Proposed Medical Treatments (Innovation) Bill would make it easier for negligent doctors to evade legal action
A new bill, modelled on the previously blocked Medical Innovation Bill, which threatens the safety of patients and would protect negligent doctors from any consequence, will be debated by MPs in Parliament during October.
Conservative MP, Chris Heaton-Harris proposed the Access to Medical Treatments (Innovation) Bill in June this year. His proposal is distinctly similar to, and modelled on, the vetoed Medical Innovation Bill, or Saatchi Bill as it is otherwise known.
If granted, the bill could effectively safeguard doctors from any penalty or consequence, regardless of how dangerous or negligent the treatment they provided was. The bill would also prevent victims of medical negligence from receiving redress for their injuries.
Joint head of clinical negligence at Thompsons Solicitors, Linda Millband said: “Lord Saatchi’s Bill hasn’t gone away. It’s reared its head again not only in the Lords, but also in a Private Members’ Bill. It looks remarkably like Lord Saatchi’s Bill and would give the same dangerous get out for sub-standard doctors.
“Everyone welcomes innovative medical research, but no doctor who negligently injures a patient should be able to hide behind a law and not face the consequences of their actions. In a civilised society, it cannot be right that doctors like Ian Paterson could walk away with his patients getting nothing for all they have been through.”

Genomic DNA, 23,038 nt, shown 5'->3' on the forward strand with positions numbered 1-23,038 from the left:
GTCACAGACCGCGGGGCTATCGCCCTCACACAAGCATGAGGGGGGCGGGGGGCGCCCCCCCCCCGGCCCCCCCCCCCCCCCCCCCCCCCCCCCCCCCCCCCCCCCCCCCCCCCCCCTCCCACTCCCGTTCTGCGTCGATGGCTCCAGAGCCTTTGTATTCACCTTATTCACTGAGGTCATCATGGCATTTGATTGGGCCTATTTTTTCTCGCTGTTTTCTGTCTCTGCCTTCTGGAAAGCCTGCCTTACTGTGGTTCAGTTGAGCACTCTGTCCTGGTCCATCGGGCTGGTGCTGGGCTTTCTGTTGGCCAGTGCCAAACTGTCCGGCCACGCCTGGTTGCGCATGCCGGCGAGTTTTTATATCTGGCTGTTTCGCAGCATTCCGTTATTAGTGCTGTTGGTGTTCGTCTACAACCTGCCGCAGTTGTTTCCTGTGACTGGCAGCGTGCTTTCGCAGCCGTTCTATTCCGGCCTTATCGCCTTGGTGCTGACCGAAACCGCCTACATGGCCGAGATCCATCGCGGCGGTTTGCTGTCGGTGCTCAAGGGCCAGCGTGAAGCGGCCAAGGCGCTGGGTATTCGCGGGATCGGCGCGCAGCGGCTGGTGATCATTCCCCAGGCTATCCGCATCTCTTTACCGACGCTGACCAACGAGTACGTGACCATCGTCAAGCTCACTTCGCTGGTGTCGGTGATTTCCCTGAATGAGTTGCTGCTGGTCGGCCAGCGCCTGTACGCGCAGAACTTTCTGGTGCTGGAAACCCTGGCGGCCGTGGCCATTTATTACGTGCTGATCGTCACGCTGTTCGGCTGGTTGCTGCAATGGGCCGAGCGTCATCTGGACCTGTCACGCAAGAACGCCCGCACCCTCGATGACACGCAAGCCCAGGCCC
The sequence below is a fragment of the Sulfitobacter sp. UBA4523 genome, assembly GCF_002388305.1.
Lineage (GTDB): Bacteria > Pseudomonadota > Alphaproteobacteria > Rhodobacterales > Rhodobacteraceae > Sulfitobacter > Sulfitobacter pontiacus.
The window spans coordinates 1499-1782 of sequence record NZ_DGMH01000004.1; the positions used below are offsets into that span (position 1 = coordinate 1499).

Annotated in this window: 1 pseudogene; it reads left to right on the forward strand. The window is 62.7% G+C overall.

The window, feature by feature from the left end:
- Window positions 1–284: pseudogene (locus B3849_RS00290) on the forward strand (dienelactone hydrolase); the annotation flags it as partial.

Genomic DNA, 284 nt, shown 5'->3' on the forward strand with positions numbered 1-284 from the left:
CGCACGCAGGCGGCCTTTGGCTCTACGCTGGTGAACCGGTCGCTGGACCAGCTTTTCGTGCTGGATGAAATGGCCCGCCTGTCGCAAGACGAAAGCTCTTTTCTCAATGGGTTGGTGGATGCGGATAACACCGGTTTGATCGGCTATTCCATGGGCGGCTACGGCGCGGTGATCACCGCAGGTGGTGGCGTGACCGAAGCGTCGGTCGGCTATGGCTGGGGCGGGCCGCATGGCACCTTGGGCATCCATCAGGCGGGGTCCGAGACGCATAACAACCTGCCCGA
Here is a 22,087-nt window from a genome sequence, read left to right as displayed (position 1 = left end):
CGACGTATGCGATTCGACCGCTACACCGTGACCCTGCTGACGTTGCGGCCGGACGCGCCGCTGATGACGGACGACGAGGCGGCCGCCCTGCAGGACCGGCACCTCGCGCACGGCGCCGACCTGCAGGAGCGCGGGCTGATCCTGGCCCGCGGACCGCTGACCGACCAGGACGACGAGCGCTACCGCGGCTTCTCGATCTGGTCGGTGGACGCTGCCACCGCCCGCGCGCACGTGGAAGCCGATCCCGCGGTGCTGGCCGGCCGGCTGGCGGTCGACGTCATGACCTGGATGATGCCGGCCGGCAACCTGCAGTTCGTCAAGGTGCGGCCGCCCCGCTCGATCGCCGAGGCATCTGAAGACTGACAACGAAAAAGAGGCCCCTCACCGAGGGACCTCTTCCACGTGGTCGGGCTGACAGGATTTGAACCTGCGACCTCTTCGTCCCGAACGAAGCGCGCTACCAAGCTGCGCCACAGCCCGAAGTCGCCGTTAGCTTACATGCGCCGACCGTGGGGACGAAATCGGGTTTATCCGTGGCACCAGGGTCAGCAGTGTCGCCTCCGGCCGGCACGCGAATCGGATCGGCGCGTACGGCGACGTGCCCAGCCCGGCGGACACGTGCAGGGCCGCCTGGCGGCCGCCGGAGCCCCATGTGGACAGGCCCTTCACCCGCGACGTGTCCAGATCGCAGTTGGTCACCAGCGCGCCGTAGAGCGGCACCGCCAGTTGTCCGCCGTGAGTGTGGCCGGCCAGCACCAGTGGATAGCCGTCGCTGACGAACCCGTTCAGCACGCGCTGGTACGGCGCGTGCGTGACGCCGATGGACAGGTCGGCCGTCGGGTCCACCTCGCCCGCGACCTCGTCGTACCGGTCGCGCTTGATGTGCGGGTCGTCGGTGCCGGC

Concerned about negligent medical treatment or diagnoses? Talk to us for advice and support today.
Our discrete and compassionate medical negligence solicitors are experienced in the full range of medical injury claims and will work with you to establish whether you have a medical negligence compensation claim.
If you, or a loved one, think you have suffered medical negligence, such as a birth injury (for example, a cerebral palsy diagnosis following a difficult birth), misdiagnosis (such as cancer misdiagnosis), or suffered negligence during an operation contact us for advice.
If the incident happened more than three years ago, you will usually not be able to make a claim for compensation. However, exceptions do apply – such as instances where you could not have reasonably known your symptoms were caused by clinical negligence, or cases involves adults who lack legal capacity or children – so contact us for advice.
For further information, visit our How to Make A Compensation Claim page.